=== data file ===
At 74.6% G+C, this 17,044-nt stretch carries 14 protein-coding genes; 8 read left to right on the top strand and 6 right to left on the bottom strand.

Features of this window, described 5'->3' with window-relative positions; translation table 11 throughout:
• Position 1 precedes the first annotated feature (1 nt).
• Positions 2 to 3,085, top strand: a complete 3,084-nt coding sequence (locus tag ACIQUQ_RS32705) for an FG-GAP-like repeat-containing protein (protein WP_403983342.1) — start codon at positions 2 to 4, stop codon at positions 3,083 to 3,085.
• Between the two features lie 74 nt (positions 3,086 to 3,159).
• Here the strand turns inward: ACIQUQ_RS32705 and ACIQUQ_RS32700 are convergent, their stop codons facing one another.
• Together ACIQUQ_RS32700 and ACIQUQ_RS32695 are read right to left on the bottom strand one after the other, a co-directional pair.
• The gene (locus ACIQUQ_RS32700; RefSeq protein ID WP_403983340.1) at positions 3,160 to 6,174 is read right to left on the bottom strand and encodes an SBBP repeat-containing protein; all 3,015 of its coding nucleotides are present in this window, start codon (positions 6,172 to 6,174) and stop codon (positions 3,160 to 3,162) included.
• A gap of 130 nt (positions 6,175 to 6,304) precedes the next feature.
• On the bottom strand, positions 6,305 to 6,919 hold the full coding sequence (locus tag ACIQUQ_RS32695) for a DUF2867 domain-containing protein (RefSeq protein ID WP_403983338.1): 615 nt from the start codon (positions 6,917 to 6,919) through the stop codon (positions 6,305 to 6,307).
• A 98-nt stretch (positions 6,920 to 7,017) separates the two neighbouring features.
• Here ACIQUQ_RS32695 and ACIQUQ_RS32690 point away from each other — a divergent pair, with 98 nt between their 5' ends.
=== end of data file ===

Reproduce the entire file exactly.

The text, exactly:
At 74.6% G+C, this 17,044-nt stretch carries 14 protein-coding genes; 8 read left to right on the top strand and 6 right to left on the bottom strand.

Features of this window, described 5'->3' with window-relative positions; translation table 11 throughout:
• Position 1 precedes the first annotated feature (1 nt).
• Positions 2 to 3,085, top strand: a complete 3,084-nt coding sequence (locus tag ACIQUQ_RS32705) for an FG-GAP-like repeat-containing protein (protein WP_403983342.1) — start codon at positions 2 to 4, stop codon at positions 3,083 to 3,085.
• Between the two features lie 74 nt (positions 3,086 to 3,159).
• Here the strand turns inward: ACIQUQ_RS32705 and ACIQUQ_RS32700 are convergent, their stop codons facing one another.
• Together ACIQUQ_RS32700 and ACIQUQ_RS32695 are read right to left on the bottom strand one after the other, a co-directional pair.
• The gene (locus ACIQUQ_RS32700; RefSeq protein ID WP_403983340.1) at positions 3,160 to 6,174 is read right to left on the bottom strand and encodes an SBBP repeat-containing protein; all 3,015 of its coding nucleotides are present in this window, start codon (positions 6,172 to 6,174) and stop codon (positions 3,160 to 3,162) included.
• A gap of 130 nt (positions 6,175 to 6,304) precedes the next feature.
• On the bottom strand, positions 6,305 to 6,919 hold the full coding sequence (locus tag ACIQUQ_RS32695) for a DUF2867 domain-containing protein (RefSeq protein ID WP_403983338.1): 615 nt from the start codon (positions 6,917 to 6,919) through the stop codon (positions 6,305 to 6,307).
• A 98-nt stretch (positions 6,920 to 7,017) separates the two neighbouring features.
• Here ACIQUQ_RS32695 and ACIQUQ_RS32690 point away from each other — a divergent pair, with 98 nt between their 5' ends.